Unless you have serious (and I mean __serious__) problems in your network, don't play with these commands. They are a last-resort things you can do if you're under very heavy load and still need access to the exec to reconfigure the router. In most cases, you should not have to worry ... and anyhow, if the CPU load is close to 100%, you have other problems anyway.

Apart from the Inside Cisco IOS Software Architecture book that you absolutely must have if you're interested in (a bit outdated) view of the internals of Cisco IOS, you can get more information in these documents:

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RIP route database

Did you know that RIP, the venerable routing protocol that is present in Cisco routers for the last 20 years, uses an internal database, not the IP routing table, to process RIP updates? This database contains no fancy information (like EIGRP topology table) that would allow RIP to converge faster, but there are still minor differences between the RIP database and the IP routing table.

The article in which I described that feature is long gone, but fortunately saved the day.

Would you like me to migrate that article to Send me a message and I just might do it...

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Do you have a good reason to use BGP aggregation?

For the last 10 years, I've been preaching that you should use static BGP prefix advertising (with the network mask router configuration command) to advertise your IP address space into the public Internet, not the BGP aggregation. I might see some use for BGP aggregation in enterprise networks (or MPLS VPN networks) using BGP as the core routing protocol with other routing protocols serving the edge, but I cannot find a good scenario where BGP aggregation in public Internet would be a good solution. Do you use BGP aggregation in your network? Do you have a good scenario that you'd like to share with us? Write a comment.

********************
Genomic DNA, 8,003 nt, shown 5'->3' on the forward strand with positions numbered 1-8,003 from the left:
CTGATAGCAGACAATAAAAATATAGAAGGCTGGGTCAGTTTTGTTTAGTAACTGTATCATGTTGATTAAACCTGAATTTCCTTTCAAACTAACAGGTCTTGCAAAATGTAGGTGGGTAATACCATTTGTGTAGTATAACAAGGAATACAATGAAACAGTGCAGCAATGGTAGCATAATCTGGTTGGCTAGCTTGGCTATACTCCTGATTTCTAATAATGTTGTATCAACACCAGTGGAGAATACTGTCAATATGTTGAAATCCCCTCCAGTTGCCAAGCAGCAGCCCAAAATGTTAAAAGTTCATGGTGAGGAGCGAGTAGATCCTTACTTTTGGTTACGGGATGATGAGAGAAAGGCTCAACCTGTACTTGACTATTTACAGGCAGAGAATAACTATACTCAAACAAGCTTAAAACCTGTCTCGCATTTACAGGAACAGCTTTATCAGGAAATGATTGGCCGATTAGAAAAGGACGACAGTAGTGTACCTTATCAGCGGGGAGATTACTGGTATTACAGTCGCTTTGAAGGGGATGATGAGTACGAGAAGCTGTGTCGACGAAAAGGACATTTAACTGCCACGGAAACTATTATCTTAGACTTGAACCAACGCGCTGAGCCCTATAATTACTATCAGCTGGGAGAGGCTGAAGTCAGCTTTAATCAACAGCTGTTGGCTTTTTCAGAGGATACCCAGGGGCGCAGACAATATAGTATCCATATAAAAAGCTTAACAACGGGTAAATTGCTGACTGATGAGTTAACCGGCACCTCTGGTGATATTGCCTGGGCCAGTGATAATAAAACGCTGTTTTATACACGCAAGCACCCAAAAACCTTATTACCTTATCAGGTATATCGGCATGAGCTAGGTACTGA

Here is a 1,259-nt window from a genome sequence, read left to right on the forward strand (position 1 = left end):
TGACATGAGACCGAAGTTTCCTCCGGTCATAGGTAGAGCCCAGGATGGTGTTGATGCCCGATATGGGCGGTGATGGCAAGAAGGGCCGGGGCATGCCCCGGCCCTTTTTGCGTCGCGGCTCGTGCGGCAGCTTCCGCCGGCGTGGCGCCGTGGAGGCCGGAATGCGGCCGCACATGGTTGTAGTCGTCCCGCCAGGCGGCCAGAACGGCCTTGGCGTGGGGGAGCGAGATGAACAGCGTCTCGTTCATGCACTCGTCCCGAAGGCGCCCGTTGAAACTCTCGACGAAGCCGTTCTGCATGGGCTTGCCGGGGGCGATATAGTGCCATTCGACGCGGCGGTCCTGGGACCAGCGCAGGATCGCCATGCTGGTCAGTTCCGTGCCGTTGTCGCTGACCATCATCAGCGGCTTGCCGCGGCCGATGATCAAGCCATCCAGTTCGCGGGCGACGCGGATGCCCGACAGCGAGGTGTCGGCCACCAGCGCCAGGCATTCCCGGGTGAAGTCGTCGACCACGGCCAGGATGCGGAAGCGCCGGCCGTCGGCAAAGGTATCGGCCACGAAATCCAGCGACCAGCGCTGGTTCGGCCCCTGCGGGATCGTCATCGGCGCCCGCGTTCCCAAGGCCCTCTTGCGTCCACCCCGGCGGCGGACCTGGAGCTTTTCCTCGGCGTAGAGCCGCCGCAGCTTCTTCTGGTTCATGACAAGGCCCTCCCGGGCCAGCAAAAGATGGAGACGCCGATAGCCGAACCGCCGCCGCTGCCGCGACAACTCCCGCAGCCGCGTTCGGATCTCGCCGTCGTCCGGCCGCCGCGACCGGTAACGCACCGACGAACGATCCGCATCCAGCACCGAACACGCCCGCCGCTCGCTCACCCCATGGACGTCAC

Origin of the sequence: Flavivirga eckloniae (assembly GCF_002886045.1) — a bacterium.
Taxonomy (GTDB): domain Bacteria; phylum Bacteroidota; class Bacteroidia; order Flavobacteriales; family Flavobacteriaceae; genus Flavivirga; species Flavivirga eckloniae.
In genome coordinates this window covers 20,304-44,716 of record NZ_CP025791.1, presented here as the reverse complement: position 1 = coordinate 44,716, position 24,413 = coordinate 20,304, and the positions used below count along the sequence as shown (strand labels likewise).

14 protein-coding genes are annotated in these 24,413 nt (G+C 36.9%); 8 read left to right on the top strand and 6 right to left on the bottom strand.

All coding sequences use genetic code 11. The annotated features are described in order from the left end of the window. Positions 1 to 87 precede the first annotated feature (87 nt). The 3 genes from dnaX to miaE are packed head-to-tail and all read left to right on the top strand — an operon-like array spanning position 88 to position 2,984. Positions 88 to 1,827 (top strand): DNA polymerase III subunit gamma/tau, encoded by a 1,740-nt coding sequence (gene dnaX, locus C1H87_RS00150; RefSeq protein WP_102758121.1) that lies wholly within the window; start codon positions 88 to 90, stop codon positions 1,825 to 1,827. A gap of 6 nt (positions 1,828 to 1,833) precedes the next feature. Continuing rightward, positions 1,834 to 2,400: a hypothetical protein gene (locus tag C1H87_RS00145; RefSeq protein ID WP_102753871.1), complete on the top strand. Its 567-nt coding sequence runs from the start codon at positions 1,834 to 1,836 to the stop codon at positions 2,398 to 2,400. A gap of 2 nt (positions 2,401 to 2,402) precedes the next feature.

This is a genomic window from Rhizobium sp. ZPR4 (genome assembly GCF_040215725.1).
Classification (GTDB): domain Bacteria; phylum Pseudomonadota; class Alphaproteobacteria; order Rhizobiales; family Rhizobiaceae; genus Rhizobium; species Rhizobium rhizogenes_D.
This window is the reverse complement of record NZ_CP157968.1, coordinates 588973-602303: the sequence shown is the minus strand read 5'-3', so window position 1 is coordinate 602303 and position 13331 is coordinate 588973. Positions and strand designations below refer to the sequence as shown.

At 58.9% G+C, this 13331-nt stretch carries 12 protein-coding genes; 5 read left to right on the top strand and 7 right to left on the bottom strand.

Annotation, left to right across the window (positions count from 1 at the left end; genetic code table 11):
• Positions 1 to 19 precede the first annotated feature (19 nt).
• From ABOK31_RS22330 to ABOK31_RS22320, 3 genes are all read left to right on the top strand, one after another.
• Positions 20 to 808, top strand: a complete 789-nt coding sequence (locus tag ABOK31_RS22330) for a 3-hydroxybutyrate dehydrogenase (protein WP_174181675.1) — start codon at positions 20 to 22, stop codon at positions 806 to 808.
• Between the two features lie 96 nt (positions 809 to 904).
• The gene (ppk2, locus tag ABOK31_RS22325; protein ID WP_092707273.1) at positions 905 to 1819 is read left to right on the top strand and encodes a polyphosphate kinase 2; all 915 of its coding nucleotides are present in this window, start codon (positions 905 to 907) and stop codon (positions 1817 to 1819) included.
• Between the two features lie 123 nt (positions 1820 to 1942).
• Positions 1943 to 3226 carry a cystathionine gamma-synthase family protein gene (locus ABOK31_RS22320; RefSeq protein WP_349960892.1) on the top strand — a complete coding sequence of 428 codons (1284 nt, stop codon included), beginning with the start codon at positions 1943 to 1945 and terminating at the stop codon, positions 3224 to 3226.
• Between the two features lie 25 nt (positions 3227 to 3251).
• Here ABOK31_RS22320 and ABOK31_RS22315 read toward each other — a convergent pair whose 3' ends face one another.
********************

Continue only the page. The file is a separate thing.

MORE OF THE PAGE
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Is a label imposed in case of Penultimate Hop Popping?

Shivlu Jain sent me an interesting question:
I'm wondering whether a router performing penultimate hop popping (PHP) imposes an IGP label or not.The value of implicit null is 3; does it mean the router imposes this label (and adds four bytes to the packet)?
The penultimate router does not impose the IGP label (that's why this behavior is called penultimate hop popping). However, the egress router has to signal to its upstream neighbor (the penultimate router) that it should NOT impose a label, so it uses "implicit null" label (= 3) in TDP/LDP updates to signal that the top label should be popped, not rewriten.